- Up to 6 months in jail
Certain types of worker’s compensation fraud can lead to enhanced penalties. Doing any of the following kinds of worker’s compensation fraud could possibly elevate your consequences.
- Making a false statement regarding manual codes, employee classification, paid compensation or number of personnel or any other information necessary to determine the worker’s compensation premium or assessment owed to bureau by the policyholder;
- Alter, forge or create a false worker’s compensation certificate; or
- Fail to secure or maintain worker’s compensation required by law with the intent to defraud the bureau of worker’s compensation.
Doing any of the above actions described where the money stolen is between $1,000 and $7,000 is a fifth-degree felony, which is punishable by
- A fine of up to $2,500; and
- Up to 12 months in prison
If the money is between $7,500 and $150,000, then you’ll be charged with a fourth-degree felony. The maximum penalties for a fourth-degree felony include:
- A possible fine of up to $5,000; and
- Up to 18 months in prison
If the money stolen is over $150,000, then you should expect to face a third-degree felony. The consequences for a third-degree felony include:
- A fine of up to $10,000; and
- Up to 5 years in prison
Unfortunately, this isn’t the end to the possible consequences of a worker’s compensation conviction. The judge may also court order you to pay the government body who conducted the investigation and prosecution into your charges the entire cost associated with the case. These costs would be in addition to any other fines imposed on you during sentencing.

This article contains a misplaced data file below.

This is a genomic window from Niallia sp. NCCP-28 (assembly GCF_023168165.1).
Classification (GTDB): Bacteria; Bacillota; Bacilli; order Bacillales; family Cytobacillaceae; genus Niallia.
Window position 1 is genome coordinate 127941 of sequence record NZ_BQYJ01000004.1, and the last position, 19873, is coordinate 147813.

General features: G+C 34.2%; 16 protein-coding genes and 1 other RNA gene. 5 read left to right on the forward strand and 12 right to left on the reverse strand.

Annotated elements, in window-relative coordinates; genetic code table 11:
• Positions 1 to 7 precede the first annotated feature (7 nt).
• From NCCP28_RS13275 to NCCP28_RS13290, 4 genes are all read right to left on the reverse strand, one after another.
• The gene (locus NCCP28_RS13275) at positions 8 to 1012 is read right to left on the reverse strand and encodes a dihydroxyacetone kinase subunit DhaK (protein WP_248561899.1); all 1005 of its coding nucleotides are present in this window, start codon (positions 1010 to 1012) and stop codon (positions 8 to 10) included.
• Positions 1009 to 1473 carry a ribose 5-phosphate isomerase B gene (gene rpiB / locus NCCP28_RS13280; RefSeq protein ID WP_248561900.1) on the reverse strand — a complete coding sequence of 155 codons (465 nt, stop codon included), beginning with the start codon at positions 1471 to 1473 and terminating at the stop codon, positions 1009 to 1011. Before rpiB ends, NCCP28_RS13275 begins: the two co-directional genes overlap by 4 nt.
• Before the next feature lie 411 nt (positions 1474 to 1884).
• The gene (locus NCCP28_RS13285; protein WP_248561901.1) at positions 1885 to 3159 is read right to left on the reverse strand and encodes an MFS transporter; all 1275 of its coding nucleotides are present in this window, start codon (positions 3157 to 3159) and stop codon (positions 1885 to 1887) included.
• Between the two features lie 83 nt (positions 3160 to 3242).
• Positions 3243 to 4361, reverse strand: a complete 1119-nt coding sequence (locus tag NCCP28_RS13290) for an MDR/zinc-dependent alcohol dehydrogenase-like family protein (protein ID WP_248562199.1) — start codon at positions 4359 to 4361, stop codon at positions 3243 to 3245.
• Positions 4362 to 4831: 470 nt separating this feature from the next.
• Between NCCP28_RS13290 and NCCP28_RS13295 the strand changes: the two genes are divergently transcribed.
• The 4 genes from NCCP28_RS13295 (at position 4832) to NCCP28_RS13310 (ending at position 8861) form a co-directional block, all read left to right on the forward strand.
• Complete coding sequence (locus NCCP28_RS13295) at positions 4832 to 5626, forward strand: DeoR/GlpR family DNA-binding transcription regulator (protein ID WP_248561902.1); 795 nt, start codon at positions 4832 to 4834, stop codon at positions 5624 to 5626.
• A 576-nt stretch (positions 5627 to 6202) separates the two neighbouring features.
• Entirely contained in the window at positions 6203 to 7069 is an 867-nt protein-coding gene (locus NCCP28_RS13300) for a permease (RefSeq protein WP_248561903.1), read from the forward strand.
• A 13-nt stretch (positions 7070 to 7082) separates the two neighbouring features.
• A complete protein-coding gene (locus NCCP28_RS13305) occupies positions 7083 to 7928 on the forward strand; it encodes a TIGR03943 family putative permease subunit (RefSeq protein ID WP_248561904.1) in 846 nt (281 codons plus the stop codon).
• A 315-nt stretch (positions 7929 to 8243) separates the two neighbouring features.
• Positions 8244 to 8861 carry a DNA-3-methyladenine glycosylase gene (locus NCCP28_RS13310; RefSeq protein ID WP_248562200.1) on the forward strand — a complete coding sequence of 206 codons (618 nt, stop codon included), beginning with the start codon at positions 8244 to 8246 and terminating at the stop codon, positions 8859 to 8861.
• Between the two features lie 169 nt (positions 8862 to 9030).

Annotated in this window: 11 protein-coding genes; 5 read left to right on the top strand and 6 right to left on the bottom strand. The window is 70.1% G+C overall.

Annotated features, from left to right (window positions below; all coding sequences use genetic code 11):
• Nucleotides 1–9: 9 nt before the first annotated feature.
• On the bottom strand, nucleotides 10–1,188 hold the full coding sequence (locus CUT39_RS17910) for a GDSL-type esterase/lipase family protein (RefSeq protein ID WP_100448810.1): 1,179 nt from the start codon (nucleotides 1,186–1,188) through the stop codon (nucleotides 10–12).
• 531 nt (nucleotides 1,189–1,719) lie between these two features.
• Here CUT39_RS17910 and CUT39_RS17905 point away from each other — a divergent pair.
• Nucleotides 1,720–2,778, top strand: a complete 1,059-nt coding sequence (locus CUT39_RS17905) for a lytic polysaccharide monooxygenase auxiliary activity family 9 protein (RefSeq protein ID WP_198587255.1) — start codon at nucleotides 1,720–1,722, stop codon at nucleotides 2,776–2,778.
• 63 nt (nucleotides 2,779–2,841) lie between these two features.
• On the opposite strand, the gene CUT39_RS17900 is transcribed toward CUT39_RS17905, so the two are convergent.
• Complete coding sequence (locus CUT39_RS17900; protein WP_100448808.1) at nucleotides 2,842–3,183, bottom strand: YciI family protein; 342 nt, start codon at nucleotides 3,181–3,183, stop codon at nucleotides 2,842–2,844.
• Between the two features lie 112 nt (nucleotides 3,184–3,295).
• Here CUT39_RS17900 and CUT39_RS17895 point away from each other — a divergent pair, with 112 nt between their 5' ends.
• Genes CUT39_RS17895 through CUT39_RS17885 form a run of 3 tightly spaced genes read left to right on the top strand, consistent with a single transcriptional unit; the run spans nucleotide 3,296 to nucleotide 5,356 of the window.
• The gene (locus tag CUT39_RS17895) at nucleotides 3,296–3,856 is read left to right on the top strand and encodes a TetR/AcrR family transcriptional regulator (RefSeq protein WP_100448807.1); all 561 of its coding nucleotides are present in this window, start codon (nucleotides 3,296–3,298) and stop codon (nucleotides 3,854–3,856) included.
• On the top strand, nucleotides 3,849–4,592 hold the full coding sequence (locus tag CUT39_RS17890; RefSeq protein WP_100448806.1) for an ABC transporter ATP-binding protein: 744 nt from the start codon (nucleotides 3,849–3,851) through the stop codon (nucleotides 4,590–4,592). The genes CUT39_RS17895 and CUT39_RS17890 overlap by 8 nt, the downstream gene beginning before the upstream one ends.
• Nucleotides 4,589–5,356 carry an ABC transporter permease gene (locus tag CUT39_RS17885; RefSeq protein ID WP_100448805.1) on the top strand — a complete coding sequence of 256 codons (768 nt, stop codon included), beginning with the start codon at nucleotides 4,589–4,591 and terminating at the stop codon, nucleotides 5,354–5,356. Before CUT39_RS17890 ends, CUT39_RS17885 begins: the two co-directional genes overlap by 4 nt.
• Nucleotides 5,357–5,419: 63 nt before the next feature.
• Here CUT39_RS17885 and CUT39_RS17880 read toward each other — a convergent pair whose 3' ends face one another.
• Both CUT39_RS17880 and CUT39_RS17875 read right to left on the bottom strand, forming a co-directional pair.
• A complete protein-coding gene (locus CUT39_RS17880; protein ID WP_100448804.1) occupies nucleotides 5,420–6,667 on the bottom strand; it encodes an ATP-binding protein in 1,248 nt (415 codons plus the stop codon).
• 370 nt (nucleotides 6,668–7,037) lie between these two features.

Statute of Limitations for Worker’s Compensation Fraud
Prosecutors must follow a deadline when filing criminal charges known as the statute of limitations. If the district attorney attempts to file charges past the statute of limitations, the court will bar it entirely. The reasoning for this is so crimes are handled efficiently, and evidence associated with the offense doesn’t lose its integrity.
Ohio bases its statute of limitations on the crime’s classification. Committing worker’s compensation fraud without aggravating factors is a misdemeanor, so the statute of limitations is two years. Aggravated worker’s compensation fraud is charged as a felony. Therefore, the statute of limitations is up to six years.
Ohio’s Bureau of Worker’s Compensation– Visit the official Bureau of Worker’s Compensation for Ohio to learn more about how to file a claim and apply for coverage. Access their site to find more information about providers, benefits and ways to avoid fraud.
Worker’s Compensation Fraud Statute – Visit the official website for Ohio’s Revised Code to learn more about their laws on worker’s compensation fraud. Access the site to find more information regarding the different types of fraud, their penalties and other related offenses.
Dayton Lawyer for Worker’s Compensation Fraud in Ohio
Have you been charged with worker’s compensation fraud recently? Are you unsure on what your next move should be? If you’re stuck with these questions, we recommend you call Joslyn Law Firm. The legal team at Joslyn Law Firm understand how overwhelming the criminal process is, especially if you’ve never been charged. We want to use our knowledge to help you navigate past these charges and move on with minimal consequences.
Call us now at (937) 356-3969 to set up your first appointment free on us. During the consultation, we can sit with you and discuss your charges. We can offer you our defense package as well as answer any burning legal questions you may have. Our offices can be found in Dayton Ohio, but we practice throughout the Montgomery County area
This article was last updated on July 25, 2019.